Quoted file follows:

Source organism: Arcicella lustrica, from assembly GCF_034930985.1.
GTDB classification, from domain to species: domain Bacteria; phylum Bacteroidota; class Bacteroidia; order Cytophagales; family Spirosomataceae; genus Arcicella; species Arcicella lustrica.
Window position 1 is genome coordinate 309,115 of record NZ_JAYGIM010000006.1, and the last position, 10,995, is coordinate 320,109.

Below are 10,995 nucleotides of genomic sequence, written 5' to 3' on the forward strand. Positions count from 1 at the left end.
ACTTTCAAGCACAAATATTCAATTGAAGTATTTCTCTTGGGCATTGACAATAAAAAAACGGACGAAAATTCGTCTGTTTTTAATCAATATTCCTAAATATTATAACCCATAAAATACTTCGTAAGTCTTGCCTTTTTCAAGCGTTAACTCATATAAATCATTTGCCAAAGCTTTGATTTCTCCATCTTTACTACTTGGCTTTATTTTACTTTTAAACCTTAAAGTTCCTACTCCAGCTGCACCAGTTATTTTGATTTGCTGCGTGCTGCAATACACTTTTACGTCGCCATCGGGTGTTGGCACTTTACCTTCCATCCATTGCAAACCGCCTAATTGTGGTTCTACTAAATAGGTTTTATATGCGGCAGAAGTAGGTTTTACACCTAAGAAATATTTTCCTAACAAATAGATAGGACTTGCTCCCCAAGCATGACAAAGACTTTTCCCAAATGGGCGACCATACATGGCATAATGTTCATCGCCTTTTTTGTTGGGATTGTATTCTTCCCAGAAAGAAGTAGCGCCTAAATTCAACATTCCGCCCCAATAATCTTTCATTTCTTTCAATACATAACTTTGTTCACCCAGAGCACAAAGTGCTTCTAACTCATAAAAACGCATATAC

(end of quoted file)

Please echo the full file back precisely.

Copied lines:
Source organism: Arcicella lustrica, from assembly GCF_034930985.1.
GTDB classification, from domain to species: domain Bacteria; phylum Bacteroidota; class Bacteroidia; order Cytophagales; family Spirosomataceae; genus Arcicella; species Arcicella lustrica.
Window position 1 is genome coordinate 309,115 of record NZ_JAYGIM010000006.1, and the last position, 10,995, is coordinate 320,109.

Below are 10,995 nucleotides of genomic sequence, written 5' to 3' on the forward strand. Positions count from 1 at the left end.
ACTTTCAAGCACAAATATTCAATTGAAGTATTTCTCTTGGGCATTGACAATAAAAAAACGGACGAAAATTCGTCTGTTTTTAATCAATATTCCTAAATATTATAACCCATAAAATACTTCGTAAGTCTTGCCTTTTTCAAGCGTTAACTCATATAAATCATTTGCCAAAGCTTTGATTTCTCCATCTTTACTACTTGGCTTTATTTTACTTTTAAACCTTAAAGTTCCTACTCCAGCTGCACCAGTTATTTTGATTTGCTGCGTGCTGCAATACACTTTTACGTCGCCATCGGGTGTTGGCACTTTACCTTCCATCCATTGCAAACCGCCTAATTGTGGTTCTACTAAATAGGTTTTATATGCGGCAGAAGTAGGTTTTACACCTAAGAAATATTTTCCTAACAAATAGATAGGACTTGCTCCCCAAGCATGACAAAGACTTTTCCCAAATGGGCGACCATACATGGCATAATGTTCATCGCCTTTTTTGTTGGGATTGTATTCTTCCCAGAAAGAAGTAGCGCCTAAATTCAACATTCCGCCCCAATAATCTTTCATTTCTTTCAATACATAACTTTGTTCACCCAGAGCACAAAGTGCTTCTAACTCATAAAAACGCATATAC